When dealing with a dangerous driver who refuses to give up the keys, consider telling your loved one that you'll report him or her to the DMV. Some drivers are persuaded to quit by the knowledge that the Department of Motor Vehicles may request in-office testing if it receives complaints. You can make this complaint yourself, if you think your loved one's driving skills are deteriorating fast; many states allow individuals to do so anonymously. The person is then called in for an on-road evaluation.
Ask your doctor to recommend a referral to the DMV or an occupational therapist who does driving evaluations. A local hospital, AAA office, or rehabilitation program might also offer this service.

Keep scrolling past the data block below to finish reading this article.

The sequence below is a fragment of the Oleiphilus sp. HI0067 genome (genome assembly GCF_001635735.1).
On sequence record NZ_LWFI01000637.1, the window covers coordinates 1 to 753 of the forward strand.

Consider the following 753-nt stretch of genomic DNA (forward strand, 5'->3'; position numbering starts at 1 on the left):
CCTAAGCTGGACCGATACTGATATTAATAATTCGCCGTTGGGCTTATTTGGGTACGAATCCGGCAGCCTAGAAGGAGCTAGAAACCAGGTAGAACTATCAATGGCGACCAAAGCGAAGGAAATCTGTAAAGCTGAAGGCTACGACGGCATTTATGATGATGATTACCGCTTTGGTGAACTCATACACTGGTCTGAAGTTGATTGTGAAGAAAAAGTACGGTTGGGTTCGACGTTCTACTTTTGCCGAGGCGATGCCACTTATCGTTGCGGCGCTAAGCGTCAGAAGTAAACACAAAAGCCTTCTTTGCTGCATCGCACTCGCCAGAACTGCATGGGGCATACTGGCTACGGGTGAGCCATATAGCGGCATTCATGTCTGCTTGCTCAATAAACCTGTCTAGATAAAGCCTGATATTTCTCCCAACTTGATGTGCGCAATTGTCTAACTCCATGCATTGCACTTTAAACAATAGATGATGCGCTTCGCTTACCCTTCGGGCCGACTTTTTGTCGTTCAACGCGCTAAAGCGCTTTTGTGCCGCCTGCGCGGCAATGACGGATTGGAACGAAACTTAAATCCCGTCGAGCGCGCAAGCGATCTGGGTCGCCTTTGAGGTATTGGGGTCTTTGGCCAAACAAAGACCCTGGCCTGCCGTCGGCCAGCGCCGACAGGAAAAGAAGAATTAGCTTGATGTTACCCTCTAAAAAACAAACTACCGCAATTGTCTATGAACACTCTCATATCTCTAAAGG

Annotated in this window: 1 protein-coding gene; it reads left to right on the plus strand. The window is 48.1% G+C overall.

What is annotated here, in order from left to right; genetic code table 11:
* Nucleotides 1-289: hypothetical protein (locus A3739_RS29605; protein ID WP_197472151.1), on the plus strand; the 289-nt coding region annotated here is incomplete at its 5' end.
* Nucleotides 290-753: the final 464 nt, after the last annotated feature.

One thing you can be sure of is that driving will continue to worsen: Driving is a complicated skill involving not just memory but many different kinds of higher-order thinking and physical responsiveness.
Study the driving laws in your state to see if any apply in your case to help get a driver off the road.
SEE ALSO: Find Memory Care Near You